We are in Media

Life is not here: how to stop being afraid of missing something

Do you think that all your acquaintances are successful people, and only you do not have time to do anything, mired in a routine? Congratulations, you have signs of FOMO syndrome

More and more often in a professional environment one can hear # nbsp; the term FOMO # nbsp; - feeling of missing out, the feeling that you are missing something. Something "important" passes by while you are busy with your own business. It is alarming and worrying. And it makes a person spray, grab onto everything and in despair jump into the last carriages of trains leaving in opposite directions.

If at least one of the situations listed below is painful for you, then I can assume that you, too, have become a victim of FOMO syndrome. Have you had similar thoughts?
“Former classmates are making a brilliant career, and I was 'stuck' in the second decree in a row. How many interesting projects I # nbsp; miss! #Nbsp; When I finally go to work, the market will not be the same and will not grow quickly. "
“Colleagues get a second degree and even an MBA, but I am completely mired in a work routine and miss my chance for development and career.”
“Friends posted a post that they are going to India for a retreat. 10 days of vipassana, and then a trip to Ayurvedic centers. How can family people carve out so much time for themselves? "
“When did she manage to give birth to her third child? She's only 30! And I haven’t even been married yet. ”
“How does she manage to be the HR director of a large company and still publish, speak and blog so much on social media? I am in the same position all day in the office, and I do not have a minute of free time. "

And I experienced the FOMO effect when my middle son was three months old. A new customer-employer called me, and I agreed to go to him with one of my partner colleagues. I really didn't want to do this. The kid was so vulnerable, small and touching. And at home there was a whole world: cozy and protected, like a cocoon, from which one does not want to get out into the outside world. Why did I agree to this meeting? It's all to blame for the stupid feeling that something will pass me by, that sitting at home, I'm missing out on career and financial opportunities.
On the morning of the day of the meeting, the baby had a fever. I rushed about like a tiger in a cage: I let my colleague, with whom I agreed to go, and my company, I look irresponsible in front of a new client! As a result, I did not go to the meeting, I stayed at home with my child, but I was very worried that I had failed and missed an important business event.

Now, with the passage of time, I don't even remember which company I was supposed to go to, but I remember very well how I worried about a sick child. What a foolishness on my part to think that I was missing something out there, outside, when the most important thing was with me, “inside” my world.

The same thing happens with social media users. Many there seem to be living a parallel life. People are driven by the same fear of missing something. It seems to them that real life is there, in virtual reality. The idea of ​​taking a break from social media # nbsp; makes many of us feel # nbsp; anxious and anxious. What if something is important? What if everyone knows, and I don't? And even for a few days not everyone succeeds in “falling out” of this aggressive flow of information and “getting off the radar” of their subscriptions. At the same time, # nbsp; those # nbsp; social networks and reinforce # nbsp; regret about missed opportunities. When an ordinary woman sees that others have time to build a career, give birth to children, go to retreats, publish books, study on all kinds of courses, launch their own online projects, it seems to her that she missed everything in the world and is now on the sidelines of someone else's success.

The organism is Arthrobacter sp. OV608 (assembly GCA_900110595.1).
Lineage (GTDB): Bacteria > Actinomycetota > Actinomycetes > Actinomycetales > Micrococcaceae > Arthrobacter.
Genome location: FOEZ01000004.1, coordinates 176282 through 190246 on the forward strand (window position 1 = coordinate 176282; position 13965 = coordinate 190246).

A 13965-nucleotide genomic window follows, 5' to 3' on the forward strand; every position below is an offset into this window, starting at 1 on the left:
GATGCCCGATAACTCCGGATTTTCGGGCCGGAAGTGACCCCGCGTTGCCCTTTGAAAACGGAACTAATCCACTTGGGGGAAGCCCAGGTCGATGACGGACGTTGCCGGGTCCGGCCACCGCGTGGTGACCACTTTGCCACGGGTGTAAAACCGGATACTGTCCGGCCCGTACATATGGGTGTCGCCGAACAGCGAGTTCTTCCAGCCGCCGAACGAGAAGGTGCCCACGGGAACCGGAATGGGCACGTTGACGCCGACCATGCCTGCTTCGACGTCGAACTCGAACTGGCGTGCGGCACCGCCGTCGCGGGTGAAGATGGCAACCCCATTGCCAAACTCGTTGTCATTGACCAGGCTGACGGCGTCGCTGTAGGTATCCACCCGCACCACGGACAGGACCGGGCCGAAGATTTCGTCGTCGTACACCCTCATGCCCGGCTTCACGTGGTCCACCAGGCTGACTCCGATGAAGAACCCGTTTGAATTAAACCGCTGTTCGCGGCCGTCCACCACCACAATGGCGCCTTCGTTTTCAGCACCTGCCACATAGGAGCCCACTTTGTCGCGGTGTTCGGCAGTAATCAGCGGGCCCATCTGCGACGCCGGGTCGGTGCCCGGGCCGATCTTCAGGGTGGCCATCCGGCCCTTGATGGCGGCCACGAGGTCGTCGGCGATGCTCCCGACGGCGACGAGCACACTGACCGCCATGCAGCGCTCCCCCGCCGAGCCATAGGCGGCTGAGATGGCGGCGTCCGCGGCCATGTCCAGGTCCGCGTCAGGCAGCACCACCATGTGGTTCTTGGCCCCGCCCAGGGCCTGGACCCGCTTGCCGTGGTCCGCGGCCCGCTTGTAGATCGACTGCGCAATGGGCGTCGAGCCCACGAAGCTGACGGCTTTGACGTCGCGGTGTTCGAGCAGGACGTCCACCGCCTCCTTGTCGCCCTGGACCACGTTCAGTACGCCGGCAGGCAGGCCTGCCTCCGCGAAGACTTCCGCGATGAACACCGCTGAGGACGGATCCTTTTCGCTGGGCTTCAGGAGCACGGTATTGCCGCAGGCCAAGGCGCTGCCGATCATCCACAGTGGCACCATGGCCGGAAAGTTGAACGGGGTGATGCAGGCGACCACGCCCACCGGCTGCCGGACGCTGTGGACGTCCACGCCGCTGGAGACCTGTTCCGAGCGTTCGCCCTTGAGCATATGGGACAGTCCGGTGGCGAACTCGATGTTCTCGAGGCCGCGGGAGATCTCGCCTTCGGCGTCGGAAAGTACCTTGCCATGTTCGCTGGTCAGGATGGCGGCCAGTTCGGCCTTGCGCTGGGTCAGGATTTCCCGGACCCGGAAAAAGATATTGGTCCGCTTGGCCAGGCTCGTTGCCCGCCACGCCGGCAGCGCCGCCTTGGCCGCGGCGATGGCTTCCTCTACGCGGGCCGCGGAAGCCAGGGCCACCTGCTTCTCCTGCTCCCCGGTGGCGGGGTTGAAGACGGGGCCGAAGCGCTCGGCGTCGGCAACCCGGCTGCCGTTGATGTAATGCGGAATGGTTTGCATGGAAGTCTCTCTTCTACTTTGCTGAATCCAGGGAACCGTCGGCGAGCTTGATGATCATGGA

Work on yourself

FOMO syndrome is dangerous # nbsp; because it makes you doubt yourself and takes the focus away from things that are really important for a person. So how can you resist it?
There are two tactics you can use # nbsp; to prevent this feeling from destabilizing your life.

1) Ask yourself a question: let's say I realized this (went to a retreat, wrote a book, went to an MBA, began to learn Chinese), but no one except me knows about it and will not be able to appreciate it. Do I still feel # nbsp; from this happiness and satisfaction? If your answer is yes, then the goal is close to being true. Run any ideas and projects that are teasing you through this question. I'm sure many of them will turn out to be unnecessary.
2) There is a "theory of waves", according to which # nbsp; different spheres of life in different periods of time either rise or fall. Here the wave has lifted your career to the crest, and that one is developing rapidly and successfully without any obvious efforts on your part. The sphere of hobbies, personal time and leisure at that moment was at the bottom. And this is not a problem, because in the next period of time another wave will come, and you will have opportunities for rest and travel, and your career will slow down a little. and immediately. Listen and take a closer look at what is happening in your life, try to catch the current trend, focus on it and "ride the wave." It’s easier to succeed than to fight the tide.

Many things become obvious only after some time or from the height of the years lived and the experience gained. But life passes so quickly, it is so impetuous that it is important to be able to separate the wheat from the chaff in the moment (and not years later), to focus on the main thing and not feel regret if some of the opportunities fly by.

Victoria Filippova, Partner PROTALENT LAB, PCC ICF coach
Source: https: //www.forbes.ru/forbes-woman/371369-zhizn-ne-zdes-kak-perestat-boyatsya-chto-upustit